Senior Expo draws 1,000 to Stafford Centre
By Theresa D. McClellan
For the Fort Bend Star
When his elderly father jumped out of the passenger seat and started walking in the middle of the road Brian Mertz knew he was in trouble.
But it wasn’t until he tried to find help as a caregiver for his father’s dementia that Mertz said he realized he was on his own.
“I started taking care of my dad two years ago and every day I was finding something new I didn’t know or know how to find,” he said.
So Mertz, a U.S. Army veteran, created the Texas Caregiver Support Services website to help answer questions. He also found himself as a new businessman trying to navigate his parents’ care.
“I joined the Chamber of Commerce in 2015 but John (Sazma) from the Fort Bend Star was the first one to reach out to me. He asked if I wanted a booth at the Senior Expo. I’m glad I came,” said Mertz who wants to create geographical books across Texas of ongoing senior expos, caregiver services and research and information that will help a caregiver stay connected to resources.
The second annual Senior Expo, held last week at the Stafford Centre, attracted 66 established and new businesses as well as about 1,000 seniors wanting to take advantage of diverse information all in one place.
It was the perfect storm of vendors seeking customers and business leads, seniors seeking information and reconnecting with old friends, and lots of free stuff.
Fort Bend Star General Manager Diane Strehl said the newspaper created the steadily growing event as a service to seniors and the business community.
Star Publisher Jonathan McElvy was pleased.
“We only advertised and promoted this event in one place – The Star. And with promotion from our newspaper, we were able to drive more than 1,000 people to visit our customers,” he said. “If that isn’t a success story, I don’t know what is.”
As Mertz laid out his table with information about his website www.texascaregiversupport.net, a few tables down registered vascular technologist Terry Zwakenberg was conducting a “carotid ultrasound” on a soon-to-be 65-year-old Robert Bratcher.
The line for the minute-long procedure formed quickly behind Bratcher who never attended an expo and was looking for Medicare information.
“I’ll be 65 next year so I want anything to kind of broaden my perspective on the best plan. I got a good breakfast and I hear the lunch is supposed to be pretty good, too. Now I’ve got this ultrasound done and they tell me I’ve got nothing to worry about. It’s a good day,” Bratcher said.
Zwakenberg is a technologist at the Advanced Health Education Center. He was conducting the medical tests as the Compassionate Care arm of the education center. It was all done in less than a minute. Since they were expecting about 1,000 people at the expo, organizers from Compassionate Care planned on nabbing their share and brought enough for 300 screenings.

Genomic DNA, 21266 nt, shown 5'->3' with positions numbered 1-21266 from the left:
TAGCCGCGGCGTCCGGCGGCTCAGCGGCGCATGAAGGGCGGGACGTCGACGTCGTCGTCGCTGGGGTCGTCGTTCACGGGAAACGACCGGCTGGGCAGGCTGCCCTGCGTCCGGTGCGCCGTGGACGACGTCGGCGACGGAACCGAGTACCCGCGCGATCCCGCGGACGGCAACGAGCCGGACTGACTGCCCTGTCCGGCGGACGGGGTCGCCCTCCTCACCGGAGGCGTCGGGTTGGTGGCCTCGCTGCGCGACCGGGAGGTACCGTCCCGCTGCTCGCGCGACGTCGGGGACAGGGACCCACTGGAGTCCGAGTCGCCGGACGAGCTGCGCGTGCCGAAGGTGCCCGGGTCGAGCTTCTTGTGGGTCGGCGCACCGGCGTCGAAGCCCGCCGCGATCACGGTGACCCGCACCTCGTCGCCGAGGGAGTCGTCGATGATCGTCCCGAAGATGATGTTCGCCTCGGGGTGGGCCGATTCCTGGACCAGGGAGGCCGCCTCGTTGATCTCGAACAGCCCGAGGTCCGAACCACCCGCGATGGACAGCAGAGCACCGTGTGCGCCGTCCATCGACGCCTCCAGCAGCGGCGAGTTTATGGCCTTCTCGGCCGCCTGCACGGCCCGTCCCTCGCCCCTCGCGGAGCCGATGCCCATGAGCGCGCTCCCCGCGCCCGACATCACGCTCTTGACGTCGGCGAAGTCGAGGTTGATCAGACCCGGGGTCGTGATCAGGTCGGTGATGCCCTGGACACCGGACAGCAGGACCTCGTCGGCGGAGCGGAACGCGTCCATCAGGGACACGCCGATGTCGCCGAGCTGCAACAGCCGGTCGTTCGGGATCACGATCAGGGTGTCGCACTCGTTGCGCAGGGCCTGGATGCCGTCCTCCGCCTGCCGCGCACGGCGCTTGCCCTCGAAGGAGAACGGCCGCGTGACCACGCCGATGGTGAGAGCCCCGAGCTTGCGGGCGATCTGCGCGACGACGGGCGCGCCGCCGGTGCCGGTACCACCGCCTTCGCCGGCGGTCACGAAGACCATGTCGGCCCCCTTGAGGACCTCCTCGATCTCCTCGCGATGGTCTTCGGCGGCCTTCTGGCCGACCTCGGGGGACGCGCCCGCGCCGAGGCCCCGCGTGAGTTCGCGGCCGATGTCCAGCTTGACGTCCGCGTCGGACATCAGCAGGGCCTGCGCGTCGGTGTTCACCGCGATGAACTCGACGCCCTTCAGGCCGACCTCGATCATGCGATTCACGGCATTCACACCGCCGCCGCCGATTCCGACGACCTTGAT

While Bratcher was fine, “we found a number of people who need to follow up with their physicians,” said Zwakenberg, who has been a faculty member at the center since 1989.
While some booths provided services, other used raffle drawings, smiles, candy and games to draw people close. Legacy at Falcon Point, an assisted living and memory care facility in Katy, set up a spinning wheel with prizes like free lunches and a trip. Anita Gonzales came out with her sister-in-law and 10 friends for a few hours of fun and information. She screamed with delight at her prize, “you get a hug” said Legacy’s community relations director Debbie Hamilton who approached Gonzales, with arms open wide.
“We’ve just been walking about getting all kinds of info pens and souvenirs, I can tell you who had the best bag – Overture. Everybody was like, ooh where’d you get that bag. They ran out,” said Gonzales.
Overture is the lush senior living community in Sugar Land for people over 55.
With so many companies offering tote bags with their name and number emblazoned across the fronts, seniors could be seen with multiple ad-covered bags many said would be good for future shopping trips. It won’t hurt the businesses either to have walking billboards around the city.
While the vendors provided free goodies, speakers delivered information on popular subjects. Michael Wilhelm, founder and co-owner with his wife Melinda of the “Trusted Senior Specialists” group, provided information on the importance of being prepared and getting help during the seven-week open enrollment period for Medicare, which started Oct. 15.
The Trusted Senior Specialists group provides the information on all the Medicare options free of charge to seniors. They are paid by the insurance companies and are not beholden to any specific insurance company explained Wilhelm.
His said it is important seniors read through their letters explaining benefits because information changes yearly. For example, ambulance service can change from $50 to $200 on some plans. He said their staff is bilingual and they speak five different languages.
“We are here to advocate for you. We have representatives all over who can come to you personally,” said Wilhelm. “Because we are here to work for you.”